Religion and Democracy
by: Rabbi Jeremy Rosen
Upheaval in the Middle East. The West is panic stricken. Its own political systems (the result of hundreds of years of slow evolution) lead it to believe that the will of the people is paramount. So the mob takes over. The West supports what it thinks is democratic change but in fact after a false dawn of moderation, gets a crueler, nastier regime, more autocratic regime which poses a far bigger threat to world peace. For its pains, or incompetence, the West is vilified and rejected.
Beware of what you wish for. This happened thirty years ago in Shia Iran. It happened with Hamas in Gaza. It happened with Hezbollah in Lebanon. It is happening again now in Egypt. I have no doubt that out of the turmoil it will be the Muslim Brotherhood that will eventually emerge as the government and the first thing it will do will break off diplomatic relations and repudiate the peace treaty with Israel. The same may happen in Jordan next. At best Egypt will go the way of Turkey; at worst, Iran.
Autocrats who lose the goodwill of the major part of their citizens are doomed eventually. But what do you get instead? It is often said that the Arab world is not amenable to democracy. The “Arab Street” is a primitive, prejudiced mob, lusting for revenge, not peace. Perhaps, but I wonder if what fuels this is just desperation. It seems to me there is a very powerful and disturbing religious undercurrent. In many situations religion often loses its domination when things go well; materialism wins. But when economic life gets tough, the fanatics offer the only hope–if not here and now then later on. Mubarak and the rest of them have failed in their corruption and their inability to improve the lot of the majority of their people. Religion is the obvious answer.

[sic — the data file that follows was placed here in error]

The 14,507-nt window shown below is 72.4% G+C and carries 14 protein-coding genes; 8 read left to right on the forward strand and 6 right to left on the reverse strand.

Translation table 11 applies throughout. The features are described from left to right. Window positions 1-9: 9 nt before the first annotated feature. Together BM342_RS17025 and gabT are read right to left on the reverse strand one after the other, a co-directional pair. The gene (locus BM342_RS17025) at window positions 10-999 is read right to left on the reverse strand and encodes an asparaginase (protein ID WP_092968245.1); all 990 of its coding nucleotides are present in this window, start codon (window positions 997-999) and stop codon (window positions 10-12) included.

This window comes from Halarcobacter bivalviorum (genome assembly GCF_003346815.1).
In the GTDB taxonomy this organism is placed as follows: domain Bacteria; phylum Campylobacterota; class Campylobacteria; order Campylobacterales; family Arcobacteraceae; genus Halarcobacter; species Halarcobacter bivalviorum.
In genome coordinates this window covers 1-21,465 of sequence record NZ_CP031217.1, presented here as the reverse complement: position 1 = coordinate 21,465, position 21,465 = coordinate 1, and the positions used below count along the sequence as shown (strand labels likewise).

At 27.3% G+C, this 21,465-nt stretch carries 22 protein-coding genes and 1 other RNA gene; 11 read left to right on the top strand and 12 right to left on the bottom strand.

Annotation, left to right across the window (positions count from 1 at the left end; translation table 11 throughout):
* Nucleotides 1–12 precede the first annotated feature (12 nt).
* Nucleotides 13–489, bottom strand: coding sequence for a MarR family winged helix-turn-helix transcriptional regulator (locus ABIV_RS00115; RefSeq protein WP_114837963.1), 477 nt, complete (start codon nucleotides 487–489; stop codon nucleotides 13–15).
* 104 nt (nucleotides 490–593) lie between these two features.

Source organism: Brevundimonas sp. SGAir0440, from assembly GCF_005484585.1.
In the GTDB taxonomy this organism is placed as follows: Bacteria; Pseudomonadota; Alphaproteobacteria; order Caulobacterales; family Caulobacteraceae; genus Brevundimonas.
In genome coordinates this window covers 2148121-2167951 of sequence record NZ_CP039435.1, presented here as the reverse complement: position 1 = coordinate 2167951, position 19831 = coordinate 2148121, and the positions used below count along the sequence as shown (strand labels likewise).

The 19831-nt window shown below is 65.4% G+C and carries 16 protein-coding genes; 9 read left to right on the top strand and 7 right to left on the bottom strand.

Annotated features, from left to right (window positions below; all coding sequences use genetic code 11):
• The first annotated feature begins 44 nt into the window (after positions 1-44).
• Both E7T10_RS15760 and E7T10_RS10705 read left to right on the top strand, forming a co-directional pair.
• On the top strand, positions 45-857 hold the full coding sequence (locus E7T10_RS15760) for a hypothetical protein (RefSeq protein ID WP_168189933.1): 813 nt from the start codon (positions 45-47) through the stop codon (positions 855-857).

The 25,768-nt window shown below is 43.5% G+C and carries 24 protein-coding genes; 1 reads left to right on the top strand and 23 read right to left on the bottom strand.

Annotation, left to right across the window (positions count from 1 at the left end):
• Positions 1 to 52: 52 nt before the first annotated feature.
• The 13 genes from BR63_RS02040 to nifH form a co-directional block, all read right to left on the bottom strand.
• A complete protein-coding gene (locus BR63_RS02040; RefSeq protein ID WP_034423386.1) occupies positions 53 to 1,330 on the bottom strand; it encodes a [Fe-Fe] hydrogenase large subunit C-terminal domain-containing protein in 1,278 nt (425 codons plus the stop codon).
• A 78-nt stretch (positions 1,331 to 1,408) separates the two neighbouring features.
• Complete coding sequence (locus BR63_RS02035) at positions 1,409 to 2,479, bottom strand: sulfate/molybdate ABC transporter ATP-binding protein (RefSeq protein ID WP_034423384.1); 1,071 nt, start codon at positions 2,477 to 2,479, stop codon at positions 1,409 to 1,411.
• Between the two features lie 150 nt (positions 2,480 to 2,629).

When nasty, corrupt strongmen are deposed on a wave of popular opposition, they are always replaced, perhaps not immediately but soon, by fanatical fundamentalist, clerically dominated absolutists like Hezbollah, Hamas–the sort of people who would rather shoot up and then demolish a Western-funded leisure center in Gaza than allow young men and women to have fun together. Yet many in the West would rather pat themselves on the back and feel good about supporting fanaticism, so long as it is in someone else’s back yard.
But Islamic fundamentalism is not only a result of poverty, disillusionment, and political oppression. The Wahhabis spread their fanaticism from wealth and opulence in Saudi Arabia. Perhaps it is Arab inferiority, because it once stood proud powerful but now has been overtaken by others and all it has left is the wealth that nature placed underneath its backsides rather than its once vaunted intellectual creativity.
Islam was not always repressive. Under the Umayyads who originated in Damascus a thousand years ago, it spread enlightenment, tolerance, and civilization into the barbaric remains of much of the old Roman Empire. The Abbasids in Baghdad and the Safavids, presided over one of the greatest eras of intellectual and poetic culture in human history. The Crusaders were a bunch of bloodthirsty thugs in comparison to the tolerance, dignity, and sensitivity of Saladin. The Ottomans under Suleiman the Magnificent looked down on the primitive intolerance of the Christian West and welcomed the Jews it expelled.